Deaths expose ill-gotten gains

HARARE - The death of Ethiopian prime minister, Meles Zenawi more than a week ago was the third loss of an African leader in the last few months.

The strongman’s demise came less than a month after that of Ghanaian president, John Atta Mills.

Mills in turn died  barely four months after Malawi’s head of state, Bingu wa Mutharika had succumbed to a heart attack.

Under normal circumstances leaders deserve to be mourned in a genuine and respectful manner.
But the “life presidency” syndrome prevalent in Africa means that corrupt, murderous and authoritarian leaders remain in power for up to 40 years.

This begs the question of whether after clinging to power for so long, the passing of such individuals can still spark genuine grief rather than relief among their repressed and impoverished people.

The spontaneous celebrations that erupted across Libya last year following the deposition and public lynching of Muammar Gaddafi by angry mobs highlight this reality and bring to mind scenes from William Shakespeare’s Julius Caesar.

Immediately after an incredulous Caesar who asks “Et tu, Brute”, is stabbed to death in one scene, one of the conspirators, Cinna, shouts, “Liberty! Freedom! Tyranny  is dead. Run hence, proclaim, cry it about  the streets.”

This is echoed by Cassius who adds, “Some to the common pulpits and cry out liberty, freedom and enfranchisement!”

These words, which Shakespeare put into the mouths of characters in his classic play centuries ago accurately depict  the abuses leaders are guilty of even today.

An added ingredient scandalising oppressed and suffering populations in Africa is the discovery of the extent of the obscene wealth those in power amass at the expense of the people.

When a corrupt African president dies, whether after a short stint or many decades at the helm, citizens hold their breath in dreaded anticipation of the can of worms certain to open about the “Dear Leader’s” ill-gotten gains.

Controversy is raging in Malawi about Wa Mutharika’s assets and it remains to be seen whether the deaths of Atta Mills and Zenawi will not open similar pandora’s boxes.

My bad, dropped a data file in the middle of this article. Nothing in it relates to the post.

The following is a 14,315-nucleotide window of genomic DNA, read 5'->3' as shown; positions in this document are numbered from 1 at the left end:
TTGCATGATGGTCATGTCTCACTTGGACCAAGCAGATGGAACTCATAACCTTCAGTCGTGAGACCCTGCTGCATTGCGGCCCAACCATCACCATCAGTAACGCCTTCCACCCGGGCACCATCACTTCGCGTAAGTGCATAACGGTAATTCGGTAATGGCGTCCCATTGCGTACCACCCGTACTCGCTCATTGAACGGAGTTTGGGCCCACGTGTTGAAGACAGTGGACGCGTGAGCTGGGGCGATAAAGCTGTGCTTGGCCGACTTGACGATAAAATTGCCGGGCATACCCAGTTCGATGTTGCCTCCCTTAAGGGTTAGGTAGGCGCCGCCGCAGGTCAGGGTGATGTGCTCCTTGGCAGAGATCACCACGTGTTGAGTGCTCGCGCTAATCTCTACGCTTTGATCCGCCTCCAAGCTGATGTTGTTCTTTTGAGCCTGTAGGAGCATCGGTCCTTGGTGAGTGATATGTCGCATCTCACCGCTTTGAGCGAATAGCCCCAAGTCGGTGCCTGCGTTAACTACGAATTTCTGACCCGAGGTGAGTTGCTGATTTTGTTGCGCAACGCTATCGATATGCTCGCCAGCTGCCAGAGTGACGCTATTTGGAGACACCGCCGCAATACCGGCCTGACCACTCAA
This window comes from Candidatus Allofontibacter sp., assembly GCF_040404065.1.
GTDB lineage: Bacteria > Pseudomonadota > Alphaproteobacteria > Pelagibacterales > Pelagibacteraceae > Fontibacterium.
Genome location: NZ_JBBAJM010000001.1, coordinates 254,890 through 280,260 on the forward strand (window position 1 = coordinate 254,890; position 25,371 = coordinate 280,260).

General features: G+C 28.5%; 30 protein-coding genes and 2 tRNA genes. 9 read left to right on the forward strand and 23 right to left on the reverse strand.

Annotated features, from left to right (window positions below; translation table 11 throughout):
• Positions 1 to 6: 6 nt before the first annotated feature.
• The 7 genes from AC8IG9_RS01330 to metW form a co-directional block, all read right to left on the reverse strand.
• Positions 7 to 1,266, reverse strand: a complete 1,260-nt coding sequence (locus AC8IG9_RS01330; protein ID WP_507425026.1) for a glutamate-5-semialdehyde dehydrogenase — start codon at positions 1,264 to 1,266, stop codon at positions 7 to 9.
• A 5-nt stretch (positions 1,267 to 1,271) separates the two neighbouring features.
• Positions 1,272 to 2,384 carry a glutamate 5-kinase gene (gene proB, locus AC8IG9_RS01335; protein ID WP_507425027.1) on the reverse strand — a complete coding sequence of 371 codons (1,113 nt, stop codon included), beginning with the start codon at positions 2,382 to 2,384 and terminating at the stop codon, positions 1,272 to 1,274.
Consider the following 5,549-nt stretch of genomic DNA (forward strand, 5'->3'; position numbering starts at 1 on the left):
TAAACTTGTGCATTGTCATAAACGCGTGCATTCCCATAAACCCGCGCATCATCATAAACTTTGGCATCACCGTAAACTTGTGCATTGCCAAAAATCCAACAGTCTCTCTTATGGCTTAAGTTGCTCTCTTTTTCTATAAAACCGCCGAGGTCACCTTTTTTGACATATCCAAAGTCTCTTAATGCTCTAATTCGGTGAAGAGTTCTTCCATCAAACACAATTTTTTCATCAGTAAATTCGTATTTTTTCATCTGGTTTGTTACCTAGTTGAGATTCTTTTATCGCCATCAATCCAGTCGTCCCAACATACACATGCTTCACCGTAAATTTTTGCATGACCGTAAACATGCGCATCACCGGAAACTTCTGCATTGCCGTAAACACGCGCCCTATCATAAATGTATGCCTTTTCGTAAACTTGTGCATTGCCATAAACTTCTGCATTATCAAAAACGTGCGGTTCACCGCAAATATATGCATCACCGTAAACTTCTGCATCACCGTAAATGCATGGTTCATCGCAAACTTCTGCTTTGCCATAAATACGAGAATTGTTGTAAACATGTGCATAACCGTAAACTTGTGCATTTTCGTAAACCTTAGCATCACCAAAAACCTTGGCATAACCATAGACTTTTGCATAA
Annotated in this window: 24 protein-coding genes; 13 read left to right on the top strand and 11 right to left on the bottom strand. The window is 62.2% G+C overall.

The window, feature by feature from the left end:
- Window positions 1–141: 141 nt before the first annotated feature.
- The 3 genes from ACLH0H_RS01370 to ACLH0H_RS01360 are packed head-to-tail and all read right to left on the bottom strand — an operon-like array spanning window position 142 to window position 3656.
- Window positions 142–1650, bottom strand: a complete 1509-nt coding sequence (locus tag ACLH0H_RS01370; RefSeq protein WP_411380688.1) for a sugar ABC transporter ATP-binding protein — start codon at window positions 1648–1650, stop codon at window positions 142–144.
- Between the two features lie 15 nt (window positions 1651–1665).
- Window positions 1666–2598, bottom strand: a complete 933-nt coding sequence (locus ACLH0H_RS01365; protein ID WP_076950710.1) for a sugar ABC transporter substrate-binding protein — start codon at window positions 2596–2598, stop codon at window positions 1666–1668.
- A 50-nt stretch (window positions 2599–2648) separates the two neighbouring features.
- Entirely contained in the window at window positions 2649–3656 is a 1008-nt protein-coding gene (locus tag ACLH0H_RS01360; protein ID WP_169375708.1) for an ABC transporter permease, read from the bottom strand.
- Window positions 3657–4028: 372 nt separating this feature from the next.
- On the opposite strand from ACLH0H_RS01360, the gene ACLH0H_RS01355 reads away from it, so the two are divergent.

Since Gaddafi’s death, the United Nations has frozen billions worth of the former dictator’s personal assets.

Other deceased leaders known to have plundered money and other resources from their countries include Omar Bongo of Gabon, Mobutu Sese Seko of the former Zaire (now Democratic Republic of Congo) and Nigeria’s former military dictator, Sani Abacha, who is believed to have siphoned off up to five billion dollars.

Some countries are fighting to recover such stolen national wealth  with the assistance of the World  Bank’s Stolen Asset Recovery (Star) programme, which was launched in 2007.

Tracking the proceeds of corruption is however not limited to departed leaders as the cancer is passed on to those who succeed them.

As an example, the World Bank revealed last year that up to $40 billion  is stolen annually by Nigeria’s current leaders.

Demands for accountability by increasingly alert African populations means that affected countries do not have to wait until thieving leaders die to institute investigations into their unexplainable  wealth and lavish lifestyles.

This is a welcome development which Senegal, for example, is taking advantage of.

The new government headed by Macky Sall has enlisted the help of the World Bank to recover assets transferred abroad under the 12-year regime of Abdoulaye Wade, who fought tooth and nail to cling to power but lost to Sall in elections held earlier this year.

A media report on the Senegalese probe, which is headed by a  Swiss judge highlights how “many former ministers live in lush villas and have assets that cannot be explained by their monthly salaries.”

Zimbabwe may not be thinking of a probe but the question of  how government ministers and other officials have mysteriously become fabulously wealthy on purported meagre salaries of $200 also needs to be answered.

Some of the ruling elite’s wealth has been exposed during divorce proceedings and as a result of brave investigative journalism by the independent media.

In addition to the World Bank’s Star initiative there are positive developments elsewhere to help the people of Africa to recover what has been stolen from them.  

For instance, three incumbent African leaders and their  families are under investigation in France.

Ali Bongo, who succeeded his father as president of Gabon in 2009, the family of Daniel Sassou Nguesso of  the Republic of Congo (Brazzavile) and the clan of Teodoro Obiang of Equatorial Guinea are accused of having assets in France worth  $195 million.

French judges are to determine whether this wealth from the oil-rich countries was amassed through corruption ,money laundering or looting of national coffers.

The case against these three leaders illustrates how revenues that should  be used for development and to improve the people’s standard of living are converted for personal aggrandisement.

Take the case of Equatorial Guinea.

The word most frequently used to describe its capital Malabo, is “ramshackle”.

It is said to have a poorly developed street network and only a few paved roads leading to it.

Presidential palace grounds are said to take up a substantial part of Malabo and are off  limits.

“Despite rapid growth in real GDP (gross domestic product) there is strong evidence of misappropriation of oil revenues for lavish personal expenditure”, according to Wikipedia.

The Obiang clan’s assets are also being investigated in Spain, which all goes to prove that when African leaders proclaim  “power to the people”, they really mean opulence for themselves and to hell with the masses.

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